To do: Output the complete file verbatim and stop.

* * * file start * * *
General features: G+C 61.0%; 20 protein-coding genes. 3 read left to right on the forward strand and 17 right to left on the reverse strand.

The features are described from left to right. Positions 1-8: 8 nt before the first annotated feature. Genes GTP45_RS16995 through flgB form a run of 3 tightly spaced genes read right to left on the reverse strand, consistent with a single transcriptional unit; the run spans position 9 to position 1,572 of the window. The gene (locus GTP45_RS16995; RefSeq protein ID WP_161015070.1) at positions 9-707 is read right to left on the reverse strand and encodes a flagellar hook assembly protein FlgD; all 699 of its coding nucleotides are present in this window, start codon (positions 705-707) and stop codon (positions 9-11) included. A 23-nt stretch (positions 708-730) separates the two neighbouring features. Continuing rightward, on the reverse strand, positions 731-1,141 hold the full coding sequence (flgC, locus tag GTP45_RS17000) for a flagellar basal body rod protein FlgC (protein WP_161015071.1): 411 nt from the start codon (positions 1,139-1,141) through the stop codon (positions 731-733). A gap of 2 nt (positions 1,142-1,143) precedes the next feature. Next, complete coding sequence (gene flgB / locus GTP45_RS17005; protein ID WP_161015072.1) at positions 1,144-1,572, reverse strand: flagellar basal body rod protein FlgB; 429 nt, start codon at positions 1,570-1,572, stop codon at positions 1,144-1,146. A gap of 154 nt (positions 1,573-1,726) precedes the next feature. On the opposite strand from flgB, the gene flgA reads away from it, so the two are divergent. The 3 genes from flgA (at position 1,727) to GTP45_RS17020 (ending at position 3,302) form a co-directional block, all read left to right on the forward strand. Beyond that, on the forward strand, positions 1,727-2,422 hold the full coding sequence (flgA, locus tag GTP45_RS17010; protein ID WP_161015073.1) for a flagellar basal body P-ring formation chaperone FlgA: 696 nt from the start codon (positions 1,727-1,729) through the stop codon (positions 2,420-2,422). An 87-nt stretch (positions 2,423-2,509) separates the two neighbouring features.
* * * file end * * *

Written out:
General features: G+C 61.0%; 20 protein-coding genes. 3 read left to right on the forward strand and 17 right to left on the reverse strand.

The features are described from left to right. Positions 1-8: 8 nt before the first annotated feature. Genes GTP45_RS16995 through flgB form a run of 3 tightly spaced genes read right to left on the reverse strand, consistent with a single transcriptional unit; the run spans position 9 to position 1,572 of the window. The gene (locus GTP45_RS16995; RefSeq protein ID WP_161015070.1) at positions 9-707 is read right to left on the reverse strand and encodes a flagellar hook assembly protein FlgD; all 699 of its coding nucleotides are present in this window, start codon (positions 705-707) and stop codon (positions 9-11) included. A 23-nt stretch (positions 708-730) separates the two neighbouring features. Continuing rightward, on the reverse strand, positions 731-1,141 hold the full coding sequence (flgC, locus tag GTP45_RS17000) for a flagellar basal body rod protein FlgC (protein WP_161015071.1): 411 nt from the start codon (positions 1,139-1,141) through the stop codon (positions 731-733). A gap of 2 nt (positions 1,142-1,143) precedes the next feature. Next, complete coding sequence (gene flgB / locus GTP45_RS17005; protein ID WP_161015072.1) at positions 1,144-1,572, reverse strand: flagellar basal body rod protein FlgB; 429 nt, start codon at positions 1,570-1,572, stop codon at positions 1,144-1,146. A gap of 154 nt (positions 1,573-1,726) precedes the next feature. On the opposite strand from flgB, the gene flgA reads away from it, so the two are divergent. The 3 genes from flgA (at position 1,727) to GTP45_RS17020 (ending at position 3,302) form a co-directional block, all read left to right on the forward strand. Beyond that, on the forward strand, positions 1,727-2,422 hold the full coding sequence (flgA, locus tag GTP45_RS17010; protein ID WP_161015073.1) for a flagellar basal body P-ring formation chaperone FlgA: 696 nt from the start codon (positions 1,727-1,729) through the stop codon (positions 2,420-2,422). An 87-nt stretch (positions 2,423-2,509) separates the two neighbouring features.